by OwenT » Mon Jan 21, 2013 5:34 am
by Matt Lemke » Mon Jan 21, 2013 5:56 am
by Diggler » Thu Jan 24, 2013 1:21 am
by Wastral » Thu Jan 24, 2013 6:28 am
by Matt Lemke » Thu Jan 24, 2013 7:48 am
Wastral wrote:Very few N.Cascade peaks are all that hard. VERY few peaks in Washington/N.Cascades are above class 3.
by Josh Lewis » Thu Jan 24, 2013 9:12 am
by Snidely Whiplash » Thu Jan 24, 2013 3:28 pm
OwenT wrote:I've been looking for a good comprehensive guidebook for the North Cascades (WA Cascades would be good to). I haven't really found what I'm looking for yet, some backpacking, lots of climbs and maybe some dayhikes. I've seen the Cascade Alpine Guide: Climbing and High Routes Rainy Pass to Fraser River and was wondering if it's any good for what I'm looking for. If you know of or have any other books that you like that'd appreciated also.
by mountainsandsound » Thu Jan 24, 2013 8:00 pm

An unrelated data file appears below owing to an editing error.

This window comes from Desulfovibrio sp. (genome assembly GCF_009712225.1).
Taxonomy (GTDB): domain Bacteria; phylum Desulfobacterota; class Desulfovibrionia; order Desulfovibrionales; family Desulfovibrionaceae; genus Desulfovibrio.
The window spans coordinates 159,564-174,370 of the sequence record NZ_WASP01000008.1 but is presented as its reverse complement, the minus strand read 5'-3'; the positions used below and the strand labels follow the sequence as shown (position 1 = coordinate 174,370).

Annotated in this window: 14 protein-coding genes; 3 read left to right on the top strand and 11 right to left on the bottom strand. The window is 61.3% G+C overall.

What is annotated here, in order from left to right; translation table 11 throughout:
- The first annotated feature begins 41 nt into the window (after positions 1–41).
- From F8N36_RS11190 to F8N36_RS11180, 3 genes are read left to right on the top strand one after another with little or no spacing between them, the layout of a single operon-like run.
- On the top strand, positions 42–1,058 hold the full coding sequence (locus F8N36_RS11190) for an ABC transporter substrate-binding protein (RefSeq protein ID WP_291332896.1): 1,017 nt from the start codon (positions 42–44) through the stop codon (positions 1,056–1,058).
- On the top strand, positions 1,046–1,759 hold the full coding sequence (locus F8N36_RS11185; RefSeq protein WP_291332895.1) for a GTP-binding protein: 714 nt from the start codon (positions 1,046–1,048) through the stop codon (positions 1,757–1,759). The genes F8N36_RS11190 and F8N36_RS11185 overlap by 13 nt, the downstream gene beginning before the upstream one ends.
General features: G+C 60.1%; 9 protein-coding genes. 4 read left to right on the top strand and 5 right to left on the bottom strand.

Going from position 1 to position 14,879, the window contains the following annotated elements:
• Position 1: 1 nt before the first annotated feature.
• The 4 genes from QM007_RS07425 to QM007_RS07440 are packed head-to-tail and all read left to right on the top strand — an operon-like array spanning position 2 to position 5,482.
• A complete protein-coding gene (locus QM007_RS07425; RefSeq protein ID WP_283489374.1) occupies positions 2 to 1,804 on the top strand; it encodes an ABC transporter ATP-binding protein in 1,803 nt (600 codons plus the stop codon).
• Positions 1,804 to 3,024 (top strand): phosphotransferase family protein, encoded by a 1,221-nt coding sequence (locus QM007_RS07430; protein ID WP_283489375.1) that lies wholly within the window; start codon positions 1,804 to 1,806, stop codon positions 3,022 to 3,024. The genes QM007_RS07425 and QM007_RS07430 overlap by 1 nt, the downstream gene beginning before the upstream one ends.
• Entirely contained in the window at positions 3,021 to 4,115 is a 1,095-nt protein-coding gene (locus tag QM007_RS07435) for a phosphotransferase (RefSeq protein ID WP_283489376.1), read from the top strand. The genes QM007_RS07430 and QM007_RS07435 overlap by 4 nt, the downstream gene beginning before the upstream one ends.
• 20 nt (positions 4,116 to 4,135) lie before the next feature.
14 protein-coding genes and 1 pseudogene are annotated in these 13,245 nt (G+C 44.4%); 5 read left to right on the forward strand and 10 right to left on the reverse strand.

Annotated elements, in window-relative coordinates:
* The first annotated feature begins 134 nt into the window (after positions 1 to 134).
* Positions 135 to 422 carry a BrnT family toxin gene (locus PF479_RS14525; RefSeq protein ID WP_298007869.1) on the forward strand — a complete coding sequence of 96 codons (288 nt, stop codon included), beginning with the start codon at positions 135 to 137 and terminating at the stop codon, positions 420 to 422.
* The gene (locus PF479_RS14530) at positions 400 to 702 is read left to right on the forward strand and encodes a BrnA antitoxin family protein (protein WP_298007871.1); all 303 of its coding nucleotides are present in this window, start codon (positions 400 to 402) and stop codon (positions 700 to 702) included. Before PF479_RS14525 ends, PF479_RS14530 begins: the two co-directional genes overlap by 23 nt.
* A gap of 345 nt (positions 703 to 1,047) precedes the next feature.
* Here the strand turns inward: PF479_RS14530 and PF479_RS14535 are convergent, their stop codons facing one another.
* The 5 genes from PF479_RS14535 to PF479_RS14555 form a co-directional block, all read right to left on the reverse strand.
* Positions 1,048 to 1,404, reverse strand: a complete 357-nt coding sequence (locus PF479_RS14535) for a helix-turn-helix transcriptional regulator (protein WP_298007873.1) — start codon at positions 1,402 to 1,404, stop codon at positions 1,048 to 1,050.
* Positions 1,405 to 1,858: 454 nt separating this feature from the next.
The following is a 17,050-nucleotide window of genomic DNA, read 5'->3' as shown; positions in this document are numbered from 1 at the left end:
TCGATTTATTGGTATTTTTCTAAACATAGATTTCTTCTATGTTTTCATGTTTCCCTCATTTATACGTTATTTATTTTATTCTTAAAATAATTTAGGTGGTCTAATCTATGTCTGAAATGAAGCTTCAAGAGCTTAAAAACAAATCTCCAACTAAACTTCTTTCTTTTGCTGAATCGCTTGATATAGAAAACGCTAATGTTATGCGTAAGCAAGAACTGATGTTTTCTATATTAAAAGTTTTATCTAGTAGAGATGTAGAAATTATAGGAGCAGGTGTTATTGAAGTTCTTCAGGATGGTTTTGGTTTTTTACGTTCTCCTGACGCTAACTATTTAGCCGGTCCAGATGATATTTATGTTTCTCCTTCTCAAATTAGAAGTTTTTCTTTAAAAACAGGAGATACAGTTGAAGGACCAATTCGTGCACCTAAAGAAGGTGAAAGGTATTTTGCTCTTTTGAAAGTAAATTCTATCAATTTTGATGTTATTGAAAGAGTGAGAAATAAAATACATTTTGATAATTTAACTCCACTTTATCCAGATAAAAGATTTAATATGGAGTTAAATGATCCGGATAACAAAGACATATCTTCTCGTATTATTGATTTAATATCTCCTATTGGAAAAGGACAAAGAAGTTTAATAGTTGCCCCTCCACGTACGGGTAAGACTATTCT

by Wastral » Sat Jan 26, 2013 8:34 am
by Matt Lemke » Sat Jan 26, 2013 9:46 am
by Sunny Buns » Sat Jan 26, 2013 9:46 am
by Wastral » Sat Jan 26, 2013 9:23 pm
Matt Lemke wrote:Owen...please do not be fooled. If you don't have experience on exposed, loose 4th class rock DO NOT attempt J'Burg
This peak is on the top 10 hardest peaks to climb in all of Washington it is most certainly not third class.
by OwenT » Fri Feb 01, 2013 4:33 am
by LuminousAphid » Sun Mar 31, 2013 4:57 pm
Wastral wrote:I love the Cascades as well, but the homerism exposed above by Matt Lemke/Josh Lewis is ludicrous. To make them happy, yea Snoqualiame pass north are harder on average to reach the top of than other regions in CONUS. Uh, JBerg is class 3 =-)
Naming those class 4 and above is fairly easy as there are so few of them. Also depends on what you call a peak. There are many sub "summits/spires" that could make the list longer.
by Josh Lewis » Mon Apr 01, 2013 6:22 am
LuminousAphid wrote:Also, if you are going by Beckey's ratings, most of his "class 3" is really class 4, or so I've heard.
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